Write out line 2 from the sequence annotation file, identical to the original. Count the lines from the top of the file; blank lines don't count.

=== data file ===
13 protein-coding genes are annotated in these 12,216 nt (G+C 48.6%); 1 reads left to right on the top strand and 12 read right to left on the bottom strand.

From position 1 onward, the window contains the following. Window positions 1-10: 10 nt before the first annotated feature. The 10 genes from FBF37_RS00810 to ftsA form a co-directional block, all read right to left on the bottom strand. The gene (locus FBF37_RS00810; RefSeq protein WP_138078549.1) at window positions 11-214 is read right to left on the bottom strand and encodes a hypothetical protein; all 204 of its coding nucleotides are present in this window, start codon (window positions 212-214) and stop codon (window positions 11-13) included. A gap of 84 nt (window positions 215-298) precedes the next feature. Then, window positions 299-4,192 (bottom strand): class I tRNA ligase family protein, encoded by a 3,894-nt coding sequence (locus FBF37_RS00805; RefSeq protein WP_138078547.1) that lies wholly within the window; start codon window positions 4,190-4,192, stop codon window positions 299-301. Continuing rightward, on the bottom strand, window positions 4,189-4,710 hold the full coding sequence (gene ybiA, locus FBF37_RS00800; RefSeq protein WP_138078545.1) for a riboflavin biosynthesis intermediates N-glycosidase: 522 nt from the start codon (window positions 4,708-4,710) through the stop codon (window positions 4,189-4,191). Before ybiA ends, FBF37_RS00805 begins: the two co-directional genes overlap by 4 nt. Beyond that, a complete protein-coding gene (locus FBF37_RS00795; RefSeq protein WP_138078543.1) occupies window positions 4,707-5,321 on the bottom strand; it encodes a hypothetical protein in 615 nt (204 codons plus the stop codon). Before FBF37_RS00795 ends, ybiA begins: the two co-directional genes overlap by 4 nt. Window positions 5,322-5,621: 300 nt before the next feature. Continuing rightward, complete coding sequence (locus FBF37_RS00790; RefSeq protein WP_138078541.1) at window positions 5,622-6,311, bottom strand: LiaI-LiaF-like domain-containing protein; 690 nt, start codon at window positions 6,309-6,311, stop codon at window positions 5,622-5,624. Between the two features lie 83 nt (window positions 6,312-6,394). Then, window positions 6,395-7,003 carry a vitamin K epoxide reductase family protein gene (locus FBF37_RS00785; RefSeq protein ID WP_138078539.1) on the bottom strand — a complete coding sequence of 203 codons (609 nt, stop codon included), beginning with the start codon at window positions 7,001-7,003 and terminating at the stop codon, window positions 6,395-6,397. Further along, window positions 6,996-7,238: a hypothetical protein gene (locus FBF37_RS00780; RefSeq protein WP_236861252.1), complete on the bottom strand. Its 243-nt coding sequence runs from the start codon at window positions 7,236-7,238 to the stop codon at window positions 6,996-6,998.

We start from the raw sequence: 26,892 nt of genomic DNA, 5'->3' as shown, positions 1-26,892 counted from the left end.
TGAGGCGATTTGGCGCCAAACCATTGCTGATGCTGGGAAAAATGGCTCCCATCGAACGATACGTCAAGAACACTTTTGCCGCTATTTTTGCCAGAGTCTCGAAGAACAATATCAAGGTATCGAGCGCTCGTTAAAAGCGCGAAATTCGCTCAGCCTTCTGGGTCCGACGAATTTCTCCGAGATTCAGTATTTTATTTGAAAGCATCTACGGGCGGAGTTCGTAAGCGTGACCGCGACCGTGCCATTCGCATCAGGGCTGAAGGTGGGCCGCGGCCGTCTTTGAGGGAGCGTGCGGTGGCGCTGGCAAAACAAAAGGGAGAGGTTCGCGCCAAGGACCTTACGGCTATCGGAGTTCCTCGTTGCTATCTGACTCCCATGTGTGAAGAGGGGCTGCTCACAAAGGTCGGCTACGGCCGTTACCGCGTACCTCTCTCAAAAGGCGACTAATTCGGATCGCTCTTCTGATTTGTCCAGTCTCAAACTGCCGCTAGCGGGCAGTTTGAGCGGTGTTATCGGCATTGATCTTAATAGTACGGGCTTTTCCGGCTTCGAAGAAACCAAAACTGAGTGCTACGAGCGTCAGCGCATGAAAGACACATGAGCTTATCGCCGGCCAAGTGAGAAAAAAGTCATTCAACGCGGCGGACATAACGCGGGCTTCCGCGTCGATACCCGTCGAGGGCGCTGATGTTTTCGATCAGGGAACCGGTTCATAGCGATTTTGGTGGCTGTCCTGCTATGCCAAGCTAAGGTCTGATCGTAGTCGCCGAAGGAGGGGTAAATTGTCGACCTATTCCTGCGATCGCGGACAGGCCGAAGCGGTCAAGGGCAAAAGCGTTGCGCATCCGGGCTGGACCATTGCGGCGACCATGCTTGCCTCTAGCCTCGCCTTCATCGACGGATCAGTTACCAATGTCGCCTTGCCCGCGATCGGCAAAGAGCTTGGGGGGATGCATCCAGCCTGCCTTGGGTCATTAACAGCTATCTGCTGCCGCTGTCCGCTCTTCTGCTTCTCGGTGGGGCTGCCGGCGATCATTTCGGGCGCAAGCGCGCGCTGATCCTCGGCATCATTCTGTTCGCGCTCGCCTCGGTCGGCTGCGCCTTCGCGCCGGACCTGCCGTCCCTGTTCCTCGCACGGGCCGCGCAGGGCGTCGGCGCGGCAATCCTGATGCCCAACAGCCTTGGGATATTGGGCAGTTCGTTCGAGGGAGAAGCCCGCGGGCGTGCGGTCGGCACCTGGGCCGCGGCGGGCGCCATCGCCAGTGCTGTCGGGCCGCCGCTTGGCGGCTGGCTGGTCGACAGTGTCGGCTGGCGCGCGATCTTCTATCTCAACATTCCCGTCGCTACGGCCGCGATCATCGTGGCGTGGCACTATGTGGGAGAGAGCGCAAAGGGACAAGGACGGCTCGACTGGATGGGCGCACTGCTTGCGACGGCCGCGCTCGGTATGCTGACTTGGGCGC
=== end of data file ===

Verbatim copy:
From position 1 onward, the window contains the following. Window positions 1-10: 10 nt before the first annotated feature. The 10 genes from FBF37_RS00810 to ftsA form a co-directional block, all read right to left on the bottom strand. The gene (locus FBF37_RS00810; RefSeq protein WP_138078549.1) at window positions 11-214 is read right to left on the bottom strand and encodes a hypothetical protein; all 204 of its coding nucleotides are present in this window, start codon (window positions 212-214) and stop codon (window positions 11-13) included. A gap of 84 nt (window positions 215-298) precedes the next feature. Then, window positions 299-4,192 (bottom strand): class I tRNA ligase family protein, encoded by a 3,894-nt coding sequence (locus FBF37_RS00805; RefSeq protein WP_138078547.1) that lies wholly within the window; start codon window positions 4,190-4,192, stop codon window positions 299-301. Continuing rightward, on the bottom strand, window positions 4,189-4,710 hold the full coding sequence (gene ybiA, locus FBF37_RS00800; RefSeq protein WP_138078545.1) for a riboflavin biosynthesis intermediates N-glycosidase: 522 nt from the start codon (window positions 4,708-4,710) through the stop codon (window positions 4,189-4,191). Before ybiA ends, FBF37_RS00805 begins: the two co-directional genes overlap by 4 nt. Beyond that, a complete protein-coding gene (locus FBF37_RS00795; RefSeq protein WP_138078543.1) occupies window positions 4,707-5,321 on the bottom strand; it encodes a hypothetical protein in 615 nt (204 codons plus the stop codon). Before FBF37_RS00795 ends, ybiA begins: the two co-directional genes overlap by 4 nt. Window positions 5,322-5,621: 300 nt before the next feature. Continuing rightward, complete coding sequence (locus FBF37_RS00790; RefSeq protein WP_138078541.1) at window positions 5,622-6,311, bottom strand: LiaI-LiaF-like domain-containing protein; 690 nt, start codon at window positions 6,309-6,311, stop codon at window positions 5,622-5,624. Between the two features lie 83 nt (window positions 6,312-6,394). Then, window positions 6,395-7,003 carry a vitamin K epoxide reductase family protein gene (locus FBF37_RS00785; RefSeq protein ID WP_138078539.1) on the bottom strand — a complete coding sequence of 203 codons (609 nt, stop codon included), beginning with the start codon at window positions 7,001-7,003 and terminating at the stop codon, window positions 6,395-6,397. Further along, window positions 6,996-7,238: a hypothetical protein gene (locus FBF37_RS00780; RefSeq protein WP_236861252.1), complete on the bottom strand. Its 243-nt coding sequence runs from the start codon at window positions 7,236-7,238 to the stop codon at window positions 6,996-6,998.